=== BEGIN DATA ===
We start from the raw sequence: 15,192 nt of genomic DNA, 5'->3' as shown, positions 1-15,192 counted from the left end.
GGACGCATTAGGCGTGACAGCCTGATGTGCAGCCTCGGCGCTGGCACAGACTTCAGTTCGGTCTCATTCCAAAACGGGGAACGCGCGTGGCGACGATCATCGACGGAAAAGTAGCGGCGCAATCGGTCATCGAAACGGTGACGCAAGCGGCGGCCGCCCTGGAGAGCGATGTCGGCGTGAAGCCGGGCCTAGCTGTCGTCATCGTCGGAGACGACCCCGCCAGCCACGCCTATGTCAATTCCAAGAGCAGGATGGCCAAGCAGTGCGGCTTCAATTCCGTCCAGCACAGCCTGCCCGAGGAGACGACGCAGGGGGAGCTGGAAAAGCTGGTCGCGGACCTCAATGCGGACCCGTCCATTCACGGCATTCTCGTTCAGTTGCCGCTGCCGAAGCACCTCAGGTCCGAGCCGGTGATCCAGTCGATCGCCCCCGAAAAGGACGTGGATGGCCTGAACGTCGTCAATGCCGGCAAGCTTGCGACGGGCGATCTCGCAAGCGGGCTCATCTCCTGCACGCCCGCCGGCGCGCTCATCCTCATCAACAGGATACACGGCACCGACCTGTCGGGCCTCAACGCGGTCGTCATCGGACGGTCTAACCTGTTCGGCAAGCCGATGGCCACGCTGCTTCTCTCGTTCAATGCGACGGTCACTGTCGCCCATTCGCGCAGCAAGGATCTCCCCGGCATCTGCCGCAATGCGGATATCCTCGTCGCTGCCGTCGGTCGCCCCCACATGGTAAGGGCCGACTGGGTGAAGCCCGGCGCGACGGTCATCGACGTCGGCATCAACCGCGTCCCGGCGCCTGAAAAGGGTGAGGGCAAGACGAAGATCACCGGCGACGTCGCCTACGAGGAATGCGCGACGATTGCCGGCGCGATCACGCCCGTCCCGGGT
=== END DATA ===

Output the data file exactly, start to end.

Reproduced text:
We start from the raw sequence: 15,192 nt of genomic DNA, 5'->3' as shown, positions 1-15,192 counted from the left end.
GGACGCATTAGGCGTGACAGCCTGATGTGCAGCCTCGGCGCTGGCACAGACTTCAGTTCGGTCTCATTCCAAAACGGGGAACGCGCGTGGCGACGATCATCGACGGAAAAGTAGCGGCGCAATCGGTCATCGAAACGGTGACGCAAGCGGCGGCCGCCCTGGAGAGCGATGTCGGCGTGAAGCCGGGCCTAGCTGTCGTCATCGTCGGAGACGACCCCGCCAGCCACGCCTATGTCAATTCCAAGAGCAGGATGGCCAAGCAGTGCGGCTTCAATTCCGTCCAGCACAGCCTGCCCGAGGAGACGACGCAGGGGGAGCTGGAAAAGCTGGTCGCGGACCTCAATGCGGACCCGTCCATTCACGGCATTCTCGTTCAGTTGCCGCTGCCGAAGCACCTCAGGTCCGAGCCGGTGATCCAGTCGATCGCCCCCGAAAAGGACGTGGATGGCCTGAACGTCGTCAATGCCGGCAAGCTTGCGACGGGCGATCTCGCAAGCGGGCTCATCTCCTGCACGCCCGCCGGCGCGCTCATCCTCATCAACAGGATACACGGCACCGACCTGTCGGGCCTCAACGCGGTCGTCATCGGACGGTCTAACCTGTTCGGCAAGCCGATGGCCACGCTGCTTCTCTCGTTCAATGCGACGGTCACTGTCGCCCATTCGCGCAGCAAGGATCTCCCCGGCATCTGCCGCAATGCGGATATCCTCGTCGCTGCCGTCGGTCGCCCCCACATGGTAAGGGCCGACTGGGTGAAGCCCGGCGCGACGGTCATCGACGTCGGCATCAACCGCGTCCCGGCGCCTGAAAAGGGTGAGGGCAAGACGAAGATCACCGGCGACGTCGCCTACGAGGAATGCGCGACGATTGCCGGCGCGATCACGCCCGTCCCGGGT